Inside Philanthropy

A blog on philanthropy and nonprofit news and issues. A publication of Philanthropy Journal.

June 3, 2013

Potential easy fix for boards: Bolster investment policies


Special to Philanthropy Journal

Dennis Gogarty

As an investment advisor to nonprofits, I have been frustrated that some questions I am repeatedly asked haven't had clear answers. Smaller and mid-sized charities and associations alike often ask how similar organizations manager their reserves. How much risk do they take? What kinds of returns do they get on their investments? As good fiduciaries, they want to understand what "normal" means so they can determine if their organizations is willing to take on more or less risk to meet their needs.

Such peer benchmarking data exists for much larger endowments but not for the vast majority of nonprofits who have budgets less than $100 million or even $50 million. After complaining to my wife about the lack of data, she siggested I take matters into my own hands. I development the Study on Nonprofit Investing (SONI) to create new benchmarking tools, not just for my clients, but for all nonprofits.

I set out to gauge what is "normal" in terms of asset allocations, decision authority, and returns on investment by answering the questions we are most frequently asked:
    How much do organizations of various size and type maintain in reserve?
    How do different organizations segment their cash/reserves?
    How much risk do organizations take with their long term reserves?
    What types of topics are addressed in most investment policies?

More than 150 finance executives at associations, public charities, and other nonprofit organizations participated in an online survey administered by a third-party research firm. 

In addition to the benchmarking data I was seeking, I found critical lapses in investment policies that could potentially expose nonprofit institutions to unnecessary risk and depress returns on their investment portfolios.

Reserve Segmentation and Asset Allocations

The following charts show how various sized organizations segment their reserves and allocate long term reserves across various asset classes.

How much do organizations hold in reserve?
Budget of:
Median Total Reserve Balance for 2012
Percentage of Budget Held in Reserve
$0-5 mm
$1,597,500
79.9%
$5-20 mm
$7,458,658
68.5%
$20+ mm
$21,050,000
63.8%

How do organizations segment reserves?

Budget of $0-5 mm
Budget of $5-20 mm
Budget of $20+ mm
Cash
23%
21%
19%
Short Term/Operating
27%
15%
15%
Short Term/Interim
9%
9%
6%
Long Term
39%
53%
60%

How do organizations invest long term reserves across asset classes?

Budget of $0-5 mm
Budget of $5-20 mm
Budget of $20+ mm
# of organizations with LT Reserves
63
31
19
Cash
8%
2%
3%
Bond
38%
44%
31%
US
40%
37%
46%
Intl
10%
11%
11%
Alt
2%
6%
10%


How Does Asset Allocation Impact ROI?

We found that charities held more reserves in cash and other fixed income assets.  As a result, their portfolios underperformed other types of nonprofits.  Overall, smaller organizations held more reserves in cash than larger organizations; this correlated with a lower overall return on investment.  Larger organizations were much more likely to invest in alternative investments; real estate being the most common alternative.  Portfolios with higher allocations to equity performed better in 2012.  Overall, shifts to alternative investments in 2012 were generally not advantageous.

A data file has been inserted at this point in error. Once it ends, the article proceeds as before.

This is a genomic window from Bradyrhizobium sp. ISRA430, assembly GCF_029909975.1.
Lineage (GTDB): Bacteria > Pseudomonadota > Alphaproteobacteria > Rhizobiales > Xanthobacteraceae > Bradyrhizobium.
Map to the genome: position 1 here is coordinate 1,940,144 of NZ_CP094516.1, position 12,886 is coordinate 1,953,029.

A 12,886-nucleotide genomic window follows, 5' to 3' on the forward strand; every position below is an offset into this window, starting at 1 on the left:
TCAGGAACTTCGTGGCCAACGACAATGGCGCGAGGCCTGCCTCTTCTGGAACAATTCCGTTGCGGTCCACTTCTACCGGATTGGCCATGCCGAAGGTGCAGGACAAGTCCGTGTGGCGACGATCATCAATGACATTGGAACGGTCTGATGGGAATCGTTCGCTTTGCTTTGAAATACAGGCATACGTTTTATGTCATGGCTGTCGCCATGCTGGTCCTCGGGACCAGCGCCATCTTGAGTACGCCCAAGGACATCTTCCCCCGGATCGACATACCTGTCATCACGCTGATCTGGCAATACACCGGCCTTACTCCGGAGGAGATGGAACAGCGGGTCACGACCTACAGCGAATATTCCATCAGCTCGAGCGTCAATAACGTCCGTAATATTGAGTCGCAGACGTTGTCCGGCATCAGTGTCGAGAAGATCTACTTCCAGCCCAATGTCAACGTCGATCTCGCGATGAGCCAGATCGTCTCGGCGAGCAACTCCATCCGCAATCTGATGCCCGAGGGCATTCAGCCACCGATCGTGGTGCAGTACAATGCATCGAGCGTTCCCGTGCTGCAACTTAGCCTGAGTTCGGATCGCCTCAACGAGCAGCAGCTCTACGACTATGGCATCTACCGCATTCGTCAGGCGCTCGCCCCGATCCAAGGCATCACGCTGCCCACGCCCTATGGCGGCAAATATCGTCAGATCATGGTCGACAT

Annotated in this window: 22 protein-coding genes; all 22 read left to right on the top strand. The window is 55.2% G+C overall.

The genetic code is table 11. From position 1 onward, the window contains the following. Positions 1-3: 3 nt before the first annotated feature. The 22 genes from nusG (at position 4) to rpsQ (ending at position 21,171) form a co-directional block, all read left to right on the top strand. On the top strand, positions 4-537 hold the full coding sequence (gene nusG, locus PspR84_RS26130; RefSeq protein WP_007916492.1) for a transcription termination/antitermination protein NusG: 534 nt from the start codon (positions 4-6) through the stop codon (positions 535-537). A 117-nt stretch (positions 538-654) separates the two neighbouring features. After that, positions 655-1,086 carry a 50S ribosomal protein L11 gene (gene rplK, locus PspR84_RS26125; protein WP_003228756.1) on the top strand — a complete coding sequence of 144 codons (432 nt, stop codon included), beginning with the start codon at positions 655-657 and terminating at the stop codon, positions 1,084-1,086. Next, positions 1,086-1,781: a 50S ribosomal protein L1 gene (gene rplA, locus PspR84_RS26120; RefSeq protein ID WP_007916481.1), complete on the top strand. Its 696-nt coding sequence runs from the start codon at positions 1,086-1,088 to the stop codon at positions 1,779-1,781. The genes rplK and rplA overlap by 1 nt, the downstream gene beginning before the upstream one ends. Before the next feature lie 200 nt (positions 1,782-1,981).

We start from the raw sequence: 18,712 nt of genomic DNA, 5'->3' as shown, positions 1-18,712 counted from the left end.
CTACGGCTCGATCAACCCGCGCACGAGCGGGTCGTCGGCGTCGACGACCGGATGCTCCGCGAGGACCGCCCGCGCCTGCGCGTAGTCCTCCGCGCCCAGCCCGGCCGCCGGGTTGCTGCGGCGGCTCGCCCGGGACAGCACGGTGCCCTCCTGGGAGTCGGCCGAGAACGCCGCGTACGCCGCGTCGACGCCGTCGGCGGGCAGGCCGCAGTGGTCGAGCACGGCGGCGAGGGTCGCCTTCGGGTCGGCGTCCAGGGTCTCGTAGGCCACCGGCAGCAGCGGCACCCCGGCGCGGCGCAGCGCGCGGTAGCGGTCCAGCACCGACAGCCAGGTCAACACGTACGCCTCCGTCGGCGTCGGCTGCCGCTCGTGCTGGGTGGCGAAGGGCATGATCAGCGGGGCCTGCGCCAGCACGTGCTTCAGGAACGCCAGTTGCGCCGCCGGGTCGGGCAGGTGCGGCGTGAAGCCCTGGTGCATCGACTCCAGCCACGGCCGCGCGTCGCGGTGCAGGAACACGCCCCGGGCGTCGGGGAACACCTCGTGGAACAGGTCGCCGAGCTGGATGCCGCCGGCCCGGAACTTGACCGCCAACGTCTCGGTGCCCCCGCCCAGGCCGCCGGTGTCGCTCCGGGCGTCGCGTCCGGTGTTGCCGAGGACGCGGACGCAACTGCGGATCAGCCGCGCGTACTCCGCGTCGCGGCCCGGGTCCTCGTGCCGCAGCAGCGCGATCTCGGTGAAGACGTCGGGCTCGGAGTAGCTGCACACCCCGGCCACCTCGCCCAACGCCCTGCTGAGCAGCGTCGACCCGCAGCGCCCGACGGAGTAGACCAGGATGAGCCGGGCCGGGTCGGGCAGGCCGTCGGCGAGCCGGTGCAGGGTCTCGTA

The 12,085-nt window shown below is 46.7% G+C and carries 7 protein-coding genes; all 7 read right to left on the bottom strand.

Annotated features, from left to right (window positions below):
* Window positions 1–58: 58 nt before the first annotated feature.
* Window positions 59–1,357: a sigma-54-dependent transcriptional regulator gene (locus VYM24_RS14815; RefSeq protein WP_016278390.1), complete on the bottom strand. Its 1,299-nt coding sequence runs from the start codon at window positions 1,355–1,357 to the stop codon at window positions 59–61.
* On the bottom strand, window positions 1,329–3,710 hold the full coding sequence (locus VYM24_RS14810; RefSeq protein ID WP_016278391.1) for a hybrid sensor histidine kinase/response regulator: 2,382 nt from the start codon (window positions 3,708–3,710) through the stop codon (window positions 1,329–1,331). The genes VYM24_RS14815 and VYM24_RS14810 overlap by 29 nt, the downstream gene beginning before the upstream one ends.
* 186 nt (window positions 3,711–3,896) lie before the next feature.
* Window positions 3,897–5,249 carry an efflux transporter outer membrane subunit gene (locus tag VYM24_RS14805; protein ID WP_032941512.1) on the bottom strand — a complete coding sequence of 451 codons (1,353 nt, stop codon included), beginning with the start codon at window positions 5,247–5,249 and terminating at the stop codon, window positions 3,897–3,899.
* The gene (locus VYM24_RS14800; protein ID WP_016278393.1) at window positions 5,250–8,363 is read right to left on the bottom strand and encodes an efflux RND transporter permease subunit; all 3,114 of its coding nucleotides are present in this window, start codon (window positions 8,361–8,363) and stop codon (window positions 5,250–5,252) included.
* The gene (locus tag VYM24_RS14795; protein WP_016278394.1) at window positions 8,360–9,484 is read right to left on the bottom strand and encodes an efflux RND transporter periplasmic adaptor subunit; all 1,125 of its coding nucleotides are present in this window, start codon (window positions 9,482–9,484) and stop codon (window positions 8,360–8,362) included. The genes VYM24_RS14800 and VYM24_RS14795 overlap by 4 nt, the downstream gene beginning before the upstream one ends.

Good Policies Could Boost ROI

As investment advisors, we were surprised to find that many organization lack clear investment guidelines on benchmarking, diversification and even guidelines to address who is ultimately responsible for investment decisions.  When there aren’t clear investment policies and decision-making procedures, it is very easy to react to short-term market fluctuations, and timing the markets can be very expensive. 

About 30 percent of organizations surveyed made changes to asset allocations in 2012, most had more conservative policies.  And not surprisingly, those organizations reported lower returns on investment than those that did not make changes. Additionally, 38 percent of the organizations surveyed are missing guidelines that require sufficient levels of diversification and 43 percent are missing guidelines that indicate the degree of discretion given to outside advisors.  Neglecting to include such critical guidelines can open-up fiduciaries to unnecessary risk. 

Bolstering investment policies is a pretty easy fix that I hope many nonprofits will employ. 

Ongoing Expectations

We’ve gotten great feedback from this year’s respondents – that SONI is already providing actionable data that can take back to their executive teams as they work to build stronger investment policies. And this is just the first year. Going forward, increased participation by nonprofit finance executives will proved even more rich benchmarking data.



Dennis Gogarty, AIF, CFP, is president of Raffa Wealth Management LLC.

Labels: , , , , , , , ,

0 Comments:

Post a Comment

Links to this post:

Create a Link

<< Home